Virginia passes proactive legislation to protect telemedicine for eye care

By Jonah Comstock
02:11 pm

This article has been updated with comments from Opternative and the Virginia House of Delegates.

In stark contrast to the law that past last year in South Carolina, the state of Virginia has proactively passed a pro-telemedicine bill that protects the rights of optometrists and ophthalmologists to see patients and issue prescriptions via telemedicine.

The law, signed late last month, states that "for the purpose of a provider prescribing spectacles, eyeglasses, lenses, or contact lenses to a patient, a provider shall establish a bona fide provider-patient relationship by an examination (i) in person, (ii) through face-to-face interactive, two-way, real-time communication, or (iii) store-and-forward technologies."

“Today, the Commonwealth struck a good balance,” Virginia State Delegate Peter Farrell, one of the sponsors of the legislation, said in a statement last month. “We have signaled to entrepreneurs that their ideas and innovations are welcome in our state. As we empower doctors to utilize these new telemedicine options that will increase access to healthcare and lower costs, we have also made sure that the health and safety of our residents comes first.”

The law was the result of lobbying by telemedicine eye care companies, who have undertaken lobbying in response to local optometry and ophalmology industry groups seeking legislation to oppose them. The most prominent example of this so far is in South Carolina, where Chicago-based Opternative is currently suing the state over a law forbidding online or app-based eye exams. Opternative considers the law anti-competitive and in violation of South Carolina's constitution. The American Optometric Association, which lobbied for the legislation and opposes the suit, holds that technology like Opternative's endangers patients.

Opternative was one part of a group of ocular telemedicine companies that worked for the legislation, which also included 1800Contacts and Simple Contacts, an NYC-based startup that raised $2 million in November. It was Simple Contacts that original made MobiHealthNews aware of the bill, but Opternative told MobiHealthNews in an email that not all parties contributed equally to that effort and that "Simple Contacts never showed up for the committee hearings or spent one day on the ground lobbying in Virginia". Correction: A previous version of this story said EyeNetra was involved in lobbying for this bill. That was in error.

In a Medium post, Simple Contacts founder and CEO Joel Wishkovsky said that Virginia passed the law after being approached by industry groups about passing an anti-telemedicine law, but after meeting with telemedicine groups, ended up doing just the opposite.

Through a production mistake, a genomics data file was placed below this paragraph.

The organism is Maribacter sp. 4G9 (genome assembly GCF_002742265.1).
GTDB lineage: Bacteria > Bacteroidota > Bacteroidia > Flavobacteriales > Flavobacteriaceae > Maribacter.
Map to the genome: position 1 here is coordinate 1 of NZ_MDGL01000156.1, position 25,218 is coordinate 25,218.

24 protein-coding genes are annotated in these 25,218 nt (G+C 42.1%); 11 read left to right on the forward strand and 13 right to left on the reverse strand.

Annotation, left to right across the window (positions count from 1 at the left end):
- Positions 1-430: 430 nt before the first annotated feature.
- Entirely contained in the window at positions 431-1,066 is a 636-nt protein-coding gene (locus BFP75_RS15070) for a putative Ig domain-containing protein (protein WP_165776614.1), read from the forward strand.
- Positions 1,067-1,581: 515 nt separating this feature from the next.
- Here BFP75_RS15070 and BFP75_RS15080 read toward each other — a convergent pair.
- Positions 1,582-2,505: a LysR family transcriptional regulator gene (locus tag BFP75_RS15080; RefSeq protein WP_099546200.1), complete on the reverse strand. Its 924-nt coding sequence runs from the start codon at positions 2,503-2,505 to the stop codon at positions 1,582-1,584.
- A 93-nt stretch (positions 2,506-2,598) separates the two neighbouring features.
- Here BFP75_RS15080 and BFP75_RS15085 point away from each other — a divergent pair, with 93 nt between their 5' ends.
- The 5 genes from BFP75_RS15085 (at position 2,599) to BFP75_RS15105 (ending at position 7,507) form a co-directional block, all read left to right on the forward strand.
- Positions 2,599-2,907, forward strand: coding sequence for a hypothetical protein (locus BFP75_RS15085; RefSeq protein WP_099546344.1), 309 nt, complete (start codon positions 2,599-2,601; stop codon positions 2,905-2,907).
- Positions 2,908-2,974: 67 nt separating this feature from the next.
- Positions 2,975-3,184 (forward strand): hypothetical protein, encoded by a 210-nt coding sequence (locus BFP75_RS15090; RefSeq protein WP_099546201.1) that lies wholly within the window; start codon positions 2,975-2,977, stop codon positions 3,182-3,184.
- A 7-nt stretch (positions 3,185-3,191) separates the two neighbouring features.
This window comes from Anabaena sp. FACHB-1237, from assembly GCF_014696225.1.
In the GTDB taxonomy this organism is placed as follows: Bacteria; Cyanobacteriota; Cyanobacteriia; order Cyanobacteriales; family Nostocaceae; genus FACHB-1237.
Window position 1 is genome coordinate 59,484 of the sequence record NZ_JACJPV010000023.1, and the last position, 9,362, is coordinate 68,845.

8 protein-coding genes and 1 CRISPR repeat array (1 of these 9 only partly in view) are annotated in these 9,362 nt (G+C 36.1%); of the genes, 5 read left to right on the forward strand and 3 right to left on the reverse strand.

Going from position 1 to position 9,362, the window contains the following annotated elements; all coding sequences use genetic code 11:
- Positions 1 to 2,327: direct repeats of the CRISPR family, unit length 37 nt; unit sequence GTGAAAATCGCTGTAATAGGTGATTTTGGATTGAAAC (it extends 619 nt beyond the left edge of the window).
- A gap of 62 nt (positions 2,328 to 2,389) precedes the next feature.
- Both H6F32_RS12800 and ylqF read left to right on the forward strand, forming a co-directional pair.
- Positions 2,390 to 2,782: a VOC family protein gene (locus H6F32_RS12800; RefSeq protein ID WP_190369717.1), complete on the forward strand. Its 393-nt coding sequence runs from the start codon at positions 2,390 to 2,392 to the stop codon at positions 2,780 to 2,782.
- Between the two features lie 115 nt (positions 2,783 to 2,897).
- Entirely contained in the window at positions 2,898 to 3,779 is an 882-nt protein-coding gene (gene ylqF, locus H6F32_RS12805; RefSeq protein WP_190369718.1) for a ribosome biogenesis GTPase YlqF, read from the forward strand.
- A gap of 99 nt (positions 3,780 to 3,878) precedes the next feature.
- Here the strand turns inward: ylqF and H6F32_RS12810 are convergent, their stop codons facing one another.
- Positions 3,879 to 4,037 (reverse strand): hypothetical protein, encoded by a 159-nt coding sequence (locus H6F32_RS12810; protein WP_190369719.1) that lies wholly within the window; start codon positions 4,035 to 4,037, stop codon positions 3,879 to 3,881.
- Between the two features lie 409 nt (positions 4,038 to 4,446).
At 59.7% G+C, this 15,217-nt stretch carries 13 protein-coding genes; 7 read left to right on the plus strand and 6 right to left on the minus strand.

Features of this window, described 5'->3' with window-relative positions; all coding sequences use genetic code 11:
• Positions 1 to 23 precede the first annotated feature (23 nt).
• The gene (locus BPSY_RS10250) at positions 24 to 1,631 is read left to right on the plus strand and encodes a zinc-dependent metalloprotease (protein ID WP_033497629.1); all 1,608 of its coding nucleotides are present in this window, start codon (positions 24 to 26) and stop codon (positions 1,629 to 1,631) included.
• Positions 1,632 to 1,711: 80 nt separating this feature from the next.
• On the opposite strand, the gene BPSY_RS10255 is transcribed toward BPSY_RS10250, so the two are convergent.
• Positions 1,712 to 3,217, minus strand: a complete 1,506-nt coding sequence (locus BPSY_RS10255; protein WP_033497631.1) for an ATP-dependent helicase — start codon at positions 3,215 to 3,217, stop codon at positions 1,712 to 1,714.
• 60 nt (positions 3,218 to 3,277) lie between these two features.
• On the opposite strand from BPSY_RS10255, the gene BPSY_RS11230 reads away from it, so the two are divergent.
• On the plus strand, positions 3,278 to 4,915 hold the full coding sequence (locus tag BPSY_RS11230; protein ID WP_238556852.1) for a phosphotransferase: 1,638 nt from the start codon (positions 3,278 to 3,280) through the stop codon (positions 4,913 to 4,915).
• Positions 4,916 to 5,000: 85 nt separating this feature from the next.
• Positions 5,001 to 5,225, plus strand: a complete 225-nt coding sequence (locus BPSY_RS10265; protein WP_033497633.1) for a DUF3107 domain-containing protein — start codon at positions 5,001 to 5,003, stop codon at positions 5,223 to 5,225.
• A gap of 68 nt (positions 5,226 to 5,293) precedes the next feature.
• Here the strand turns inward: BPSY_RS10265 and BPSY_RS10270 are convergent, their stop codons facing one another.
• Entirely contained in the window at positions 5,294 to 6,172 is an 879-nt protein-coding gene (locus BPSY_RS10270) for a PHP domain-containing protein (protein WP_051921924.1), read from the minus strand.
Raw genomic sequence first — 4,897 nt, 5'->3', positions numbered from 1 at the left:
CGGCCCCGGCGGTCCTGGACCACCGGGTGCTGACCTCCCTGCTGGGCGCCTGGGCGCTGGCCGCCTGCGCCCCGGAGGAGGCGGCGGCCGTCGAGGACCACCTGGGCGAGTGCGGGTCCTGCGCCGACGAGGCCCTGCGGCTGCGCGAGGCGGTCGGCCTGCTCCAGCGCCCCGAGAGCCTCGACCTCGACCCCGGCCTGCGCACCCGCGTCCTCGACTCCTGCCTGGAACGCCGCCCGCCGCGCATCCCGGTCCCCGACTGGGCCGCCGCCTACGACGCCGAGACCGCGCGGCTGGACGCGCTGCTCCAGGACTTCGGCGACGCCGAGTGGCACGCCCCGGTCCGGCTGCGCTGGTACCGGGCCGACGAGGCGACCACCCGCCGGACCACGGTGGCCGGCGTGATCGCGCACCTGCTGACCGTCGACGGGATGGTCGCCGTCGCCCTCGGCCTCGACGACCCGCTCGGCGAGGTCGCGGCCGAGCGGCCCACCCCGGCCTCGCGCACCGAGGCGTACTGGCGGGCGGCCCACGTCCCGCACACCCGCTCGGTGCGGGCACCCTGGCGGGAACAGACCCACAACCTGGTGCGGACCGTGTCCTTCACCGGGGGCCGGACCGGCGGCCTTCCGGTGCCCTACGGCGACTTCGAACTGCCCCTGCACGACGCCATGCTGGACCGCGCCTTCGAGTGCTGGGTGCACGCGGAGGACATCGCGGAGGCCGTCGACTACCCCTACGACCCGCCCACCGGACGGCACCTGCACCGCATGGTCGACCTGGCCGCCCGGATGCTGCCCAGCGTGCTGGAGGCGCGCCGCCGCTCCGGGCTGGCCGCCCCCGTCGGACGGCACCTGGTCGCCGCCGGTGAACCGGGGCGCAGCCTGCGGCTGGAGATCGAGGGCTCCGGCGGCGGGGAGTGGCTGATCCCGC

"The Virginia State Legislature, when approached to pass a law that would ban our technology, decided to take a closer look," he wrote. "They spoke to dozens of medical experts and determined that what Simple Contacts and many other telemedicine platforms do is not only safe, but is good for their constituents. Last week, they passed HB 1497, a law that explicitly recognizes the potential of ocular telemedicine and sets common sense guidelines on its use to ensure only high quality care is delivered."

The law does provide a list of conditions in-person or remote eye doctors must meet. They must obtain an updated medical history, conform to the standard of care, and be licensed in Virginia, among other requirements. The law also says the prescription cannot be "determined solely by use of an online questionnaire".

While the Virginia law was something of a happy accident, Wishkovsky is hopeful that other states will follow Virginia's lead to protect telemedicine from the get-go.

"Virginia is the first state to pass these protections, and will serve as a blueprint for others that want to encourage telemedicine to flourish," he wrote. "As product builders, we didn’t anticipate that helping patients would be controversial, but it is clear that some industry players are interested in preserving the old way at any cost. Unfortunately the patients are the ones who bear that cost. So we have no choice — we’ll be there, across the country, engaging with legislators, regulators and groups that want to advance healthcare to protect patient’s interests and fulfill our mission of making healthcare simpler and more convenient."


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